Emailing in the evening? The new battle to keep work out of our free time

Experiments with banning out-of-hours emails show that how much time off we get is political, writes Adam McGibbon

April 15, 2014 · 4 min read

I’m doing it right now. If your work involves a computer, you probably are too – almost inadvertently, sending work emails or working outside of hours. You check your inbox, end up sending a few emails and then before you know it, you’re working from your sofa, out at the pub, in the park – or even on holiday.

The 21st century has brought us massive technological advances – devices fitting into your hand where we can access the sum total of human knowledge. The ability to communicate with anyone, anywhere, anytime. But that comes with its tradeoffs. As we break down the distances between us, we also break down the walls between our work lives and our private lives. This means many people can never truly ‘switch off’.

And that is doing many of us great harm. 80 per cent of American workers recently reported being stressed out at work. One in 5 UK workers take time off because of the affects of overwork. The European Commission believe stress accounts for half of all lost working days. And this makes us sick, unhappy and, ultimately, can shorten our lives.

In a world with instant access to our workplace, where people continue to compete for status, there is tremendous pressure to work outside of set hours. A time when you could walk away from your workplace and leave your work there too has disappeared for many.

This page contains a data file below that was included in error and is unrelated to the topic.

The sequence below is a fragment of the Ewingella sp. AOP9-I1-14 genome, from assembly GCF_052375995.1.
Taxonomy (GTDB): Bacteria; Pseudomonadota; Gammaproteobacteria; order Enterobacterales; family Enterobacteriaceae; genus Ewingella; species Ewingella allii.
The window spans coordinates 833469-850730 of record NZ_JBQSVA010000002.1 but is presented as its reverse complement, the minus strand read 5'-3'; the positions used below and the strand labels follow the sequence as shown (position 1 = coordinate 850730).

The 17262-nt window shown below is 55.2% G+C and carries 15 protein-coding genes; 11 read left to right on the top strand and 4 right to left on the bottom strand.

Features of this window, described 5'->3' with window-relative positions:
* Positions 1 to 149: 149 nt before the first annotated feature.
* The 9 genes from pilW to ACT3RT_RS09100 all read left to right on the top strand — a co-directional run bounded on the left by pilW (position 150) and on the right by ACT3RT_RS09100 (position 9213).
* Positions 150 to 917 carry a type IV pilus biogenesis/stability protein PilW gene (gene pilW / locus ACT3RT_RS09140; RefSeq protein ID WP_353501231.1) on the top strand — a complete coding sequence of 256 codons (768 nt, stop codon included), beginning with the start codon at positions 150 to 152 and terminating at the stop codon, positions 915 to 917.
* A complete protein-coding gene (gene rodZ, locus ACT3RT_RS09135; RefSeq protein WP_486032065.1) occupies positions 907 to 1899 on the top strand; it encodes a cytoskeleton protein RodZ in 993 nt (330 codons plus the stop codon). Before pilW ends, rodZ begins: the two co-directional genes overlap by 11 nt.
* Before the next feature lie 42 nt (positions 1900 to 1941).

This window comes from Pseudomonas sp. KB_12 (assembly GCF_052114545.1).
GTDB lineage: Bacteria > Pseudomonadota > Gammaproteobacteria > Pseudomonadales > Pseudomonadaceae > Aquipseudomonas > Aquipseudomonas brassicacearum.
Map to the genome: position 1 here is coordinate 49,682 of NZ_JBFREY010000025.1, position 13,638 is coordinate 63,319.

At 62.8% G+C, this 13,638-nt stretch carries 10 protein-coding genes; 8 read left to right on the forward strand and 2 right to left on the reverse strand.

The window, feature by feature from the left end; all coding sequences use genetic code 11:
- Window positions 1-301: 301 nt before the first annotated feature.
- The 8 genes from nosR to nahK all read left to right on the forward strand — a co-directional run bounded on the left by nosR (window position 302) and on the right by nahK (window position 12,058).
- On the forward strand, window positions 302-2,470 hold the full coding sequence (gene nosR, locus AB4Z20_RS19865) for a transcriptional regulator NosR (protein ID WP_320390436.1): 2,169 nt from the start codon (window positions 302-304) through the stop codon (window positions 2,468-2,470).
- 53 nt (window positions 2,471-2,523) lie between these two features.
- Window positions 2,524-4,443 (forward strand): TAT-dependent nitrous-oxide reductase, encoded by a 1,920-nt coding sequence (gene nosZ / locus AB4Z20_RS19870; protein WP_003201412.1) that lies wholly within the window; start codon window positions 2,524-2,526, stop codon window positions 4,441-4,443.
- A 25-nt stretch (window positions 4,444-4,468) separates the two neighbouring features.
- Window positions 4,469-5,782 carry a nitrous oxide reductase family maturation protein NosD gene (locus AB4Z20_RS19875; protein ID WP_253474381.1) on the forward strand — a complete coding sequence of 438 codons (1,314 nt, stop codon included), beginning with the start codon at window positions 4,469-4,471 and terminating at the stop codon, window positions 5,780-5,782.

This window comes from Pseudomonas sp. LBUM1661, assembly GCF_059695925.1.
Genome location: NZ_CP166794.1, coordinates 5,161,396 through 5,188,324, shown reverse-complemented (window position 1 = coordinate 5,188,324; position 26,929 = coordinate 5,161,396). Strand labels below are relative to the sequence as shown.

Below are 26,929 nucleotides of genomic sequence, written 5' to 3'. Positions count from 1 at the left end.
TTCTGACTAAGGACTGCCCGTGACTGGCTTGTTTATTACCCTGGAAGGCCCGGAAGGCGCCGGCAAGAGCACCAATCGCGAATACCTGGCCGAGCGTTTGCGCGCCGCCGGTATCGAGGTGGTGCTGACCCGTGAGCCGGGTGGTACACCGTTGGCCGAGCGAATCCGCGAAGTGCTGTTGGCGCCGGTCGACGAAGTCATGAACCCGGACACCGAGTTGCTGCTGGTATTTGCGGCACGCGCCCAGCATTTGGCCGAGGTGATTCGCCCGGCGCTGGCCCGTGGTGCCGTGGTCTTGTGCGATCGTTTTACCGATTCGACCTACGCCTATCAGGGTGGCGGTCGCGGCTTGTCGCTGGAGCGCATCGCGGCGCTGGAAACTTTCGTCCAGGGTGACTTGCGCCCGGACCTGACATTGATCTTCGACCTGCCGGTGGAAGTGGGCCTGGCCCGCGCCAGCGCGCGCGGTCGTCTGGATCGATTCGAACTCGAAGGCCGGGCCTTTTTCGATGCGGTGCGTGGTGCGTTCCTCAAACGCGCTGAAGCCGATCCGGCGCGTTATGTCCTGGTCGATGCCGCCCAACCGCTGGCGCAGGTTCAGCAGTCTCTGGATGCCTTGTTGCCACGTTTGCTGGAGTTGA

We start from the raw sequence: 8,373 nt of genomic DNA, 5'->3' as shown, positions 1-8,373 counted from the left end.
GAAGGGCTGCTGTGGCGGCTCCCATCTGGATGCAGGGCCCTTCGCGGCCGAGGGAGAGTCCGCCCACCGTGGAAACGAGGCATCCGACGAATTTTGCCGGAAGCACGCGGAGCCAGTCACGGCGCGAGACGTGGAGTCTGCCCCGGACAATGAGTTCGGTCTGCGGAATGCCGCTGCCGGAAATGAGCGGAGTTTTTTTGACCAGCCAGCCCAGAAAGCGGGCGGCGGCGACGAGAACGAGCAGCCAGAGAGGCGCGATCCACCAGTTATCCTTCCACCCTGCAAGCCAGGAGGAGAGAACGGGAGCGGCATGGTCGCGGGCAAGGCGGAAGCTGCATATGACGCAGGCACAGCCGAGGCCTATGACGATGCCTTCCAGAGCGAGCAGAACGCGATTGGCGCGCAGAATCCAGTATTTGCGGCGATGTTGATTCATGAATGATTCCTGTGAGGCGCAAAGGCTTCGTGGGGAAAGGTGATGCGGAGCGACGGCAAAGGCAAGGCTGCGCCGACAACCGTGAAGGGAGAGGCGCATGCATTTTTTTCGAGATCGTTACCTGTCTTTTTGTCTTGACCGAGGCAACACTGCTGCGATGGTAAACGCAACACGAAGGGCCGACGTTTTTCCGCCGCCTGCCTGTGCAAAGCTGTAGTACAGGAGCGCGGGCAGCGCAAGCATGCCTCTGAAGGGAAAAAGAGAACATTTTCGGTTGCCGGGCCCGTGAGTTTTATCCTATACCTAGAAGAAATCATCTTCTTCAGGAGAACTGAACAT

Luckily, on the continent, people are beginning to recognise this. In France, an agreement between unions and employers means that employers are not to contact workers in the French arms of Google, Deloitte and other companies. This follows a similar move by a small number of employers in Germany – including the Labour Ministry – last year.

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The French case has been widely misreported as a change in the law, rather than just an agreement that affects a small amount of workers. But the fact that this has hit such a nerve across the internet seems to indicate that this idea resonates with many – and indicates that many worry about how their free time has been eroded by new technology.

Across the world, slowly, there is a growing recognition of how long working hours – and the intrusion of work into our private lives – is making us sick, making us unhappy, unproductive and even wrecking the planet. Gothenberg City Council in Sweden are now experimenting with a 30-hour week.

Keynes thought that by the 21st century we would all be working about 8 hours a week and getting paid liveable wages for it. The history of human progress up until fairly recently has been people working less and less, and having more time to actually live and enjoy life. The triumph of neoliberal doctrine has reversed this – and to the benefit of nobody.

The UK has some of the highest working hours in the EU – and if ‘hard work’ was inherently a good thing, we would have the highest wages too. We don’t. Far from it. Overworking causes mental health problems, bad health, unfulfilling lives, and early death. And breaking down the barriers between workplace and home makes this worse.

The New Economics Foundation’s ‘21 Hours’ report is compelling reading into how we can all live happily, productively and sustainably while working much less, and simply enjoying life. These protections of workers’ free time – and placing a long-forgotten value on it – are workers’ rights for the 21st century. Time off is political. The UK needs similar and stronger protections for our free time, now.


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